Accord and satisfaction is a legal device utilized to satisfy a monetary obligation when there is genuine confusion as to how much is owed. It can streamline litigation by eliminating the need for a trial on a contract action based on the parties’ conduct.
An accord and satisfaction’s key elements are:
(1) a good faith dispute between the parties as to the amount owed;
(2) a not readily calculable (“unliquidated”) amount owed;
(4) a shared mutual intent to compromise the claim; and
(5) execution or performance of the agreement.
The “accord” is the agreement; the “satisfaction” is the agreement’s execution or performance.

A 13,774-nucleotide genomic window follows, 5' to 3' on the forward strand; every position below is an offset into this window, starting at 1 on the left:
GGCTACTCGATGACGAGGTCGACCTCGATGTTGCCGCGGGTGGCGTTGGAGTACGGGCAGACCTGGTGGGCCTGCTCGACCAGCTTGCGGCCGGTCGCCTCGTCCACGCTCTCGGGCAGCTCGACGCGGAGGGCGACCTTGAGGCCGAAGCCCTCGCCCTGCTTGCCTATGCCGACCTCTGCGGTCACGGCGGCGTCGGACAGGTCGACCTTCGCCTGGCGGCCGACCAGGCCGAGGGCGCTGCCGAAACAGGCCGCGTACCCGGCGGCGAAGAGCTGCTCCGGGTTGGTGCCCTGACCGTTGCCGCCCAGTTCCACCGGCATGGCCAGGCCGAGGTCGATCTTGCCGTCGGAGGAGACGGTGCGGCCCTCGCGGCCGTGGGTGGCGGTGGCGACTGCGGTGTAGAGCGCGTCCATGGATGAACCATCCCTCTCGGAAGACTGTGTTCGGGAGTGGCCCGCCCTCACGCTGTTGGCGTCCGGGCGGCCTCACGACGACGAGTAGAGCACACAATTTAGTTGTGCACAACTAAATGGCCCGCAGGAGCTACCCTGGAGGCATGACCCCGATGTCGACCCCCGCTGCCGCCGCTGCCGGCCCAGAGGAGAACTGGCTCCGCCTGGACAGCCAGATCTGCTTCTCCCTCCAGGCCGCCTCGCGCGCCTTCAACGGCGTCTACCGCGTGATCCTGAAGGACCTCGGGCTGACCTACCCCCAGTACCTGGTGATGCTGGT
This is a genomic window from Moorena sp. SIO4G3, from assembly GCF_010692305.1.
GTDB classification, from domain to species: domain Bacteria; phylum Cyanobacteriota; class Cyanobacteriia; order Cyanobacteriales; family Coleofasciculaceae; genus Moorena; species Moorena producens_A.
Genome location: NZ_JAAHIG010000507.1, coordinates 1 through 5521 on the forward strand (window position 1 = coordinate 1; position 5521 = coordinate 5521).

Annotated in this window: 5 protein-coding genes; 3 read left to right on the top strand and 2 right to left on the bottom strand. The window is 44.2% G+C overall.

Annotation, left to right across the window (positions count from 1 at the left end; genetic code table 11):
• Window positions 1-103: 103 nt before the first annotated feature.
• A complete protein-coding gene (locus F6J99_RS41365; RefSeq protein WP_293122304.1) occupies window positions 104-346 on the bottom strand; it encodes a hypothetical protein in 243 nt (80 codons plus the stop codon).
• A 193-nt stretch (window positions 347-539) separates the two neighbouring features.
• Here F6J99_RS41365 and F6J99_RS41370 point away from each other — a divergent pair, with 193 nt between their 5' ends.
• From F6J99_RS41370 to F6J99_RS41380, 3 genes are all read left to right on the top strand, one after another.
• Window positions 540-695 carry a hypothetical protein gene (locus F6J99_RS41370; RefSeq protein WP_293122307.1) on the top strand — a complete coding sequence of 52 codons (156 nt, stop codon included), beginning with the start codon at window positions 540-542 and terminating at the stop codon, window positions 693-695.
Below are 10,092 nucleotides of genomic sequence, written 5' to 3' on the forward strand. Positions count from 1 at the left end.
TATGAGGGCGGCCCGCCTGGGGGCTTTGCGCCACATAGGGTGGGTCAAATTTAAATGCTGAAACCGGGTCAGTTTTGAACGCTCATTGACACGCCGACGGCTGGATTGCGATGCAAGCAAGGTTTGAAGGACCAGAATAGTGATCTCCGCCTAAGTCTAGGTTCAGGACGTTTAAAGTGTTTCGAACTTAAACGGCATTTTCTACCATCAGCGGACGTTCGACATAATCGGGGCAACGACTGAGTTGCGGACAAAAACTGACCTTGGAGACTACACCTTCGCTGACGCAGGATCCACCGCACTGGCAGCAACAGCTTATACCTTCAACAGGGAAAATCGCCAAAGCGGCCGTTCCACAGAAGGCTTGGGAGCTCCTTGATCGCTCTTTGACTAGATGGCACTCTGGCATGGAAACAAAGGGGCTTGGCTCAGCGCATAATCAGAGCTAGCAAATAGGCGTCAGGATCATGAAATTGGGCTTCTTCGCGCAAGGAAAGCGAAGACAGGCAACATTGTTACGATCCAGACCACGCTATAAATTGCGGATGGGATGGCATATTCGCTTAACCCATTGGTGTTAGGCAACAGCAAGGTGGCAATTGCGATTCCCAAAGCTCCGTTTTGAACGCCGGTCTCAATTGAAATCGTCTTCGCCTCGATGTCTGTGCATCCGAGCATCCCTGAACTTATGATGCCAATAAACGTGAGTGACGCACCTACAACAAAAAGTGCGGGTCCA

Where a party tenders a check marked “payment in full”, the check recipient’s act of cashing the check can count as an acceptance (or satisfaction) of the accord.
Accord and satisfaction only applies where there is an actual dispute between the parties and the monetary amount in question isn’t easily calculable.
Source: Boyer v. Built Properties, 2014 IL App (1st) 132780.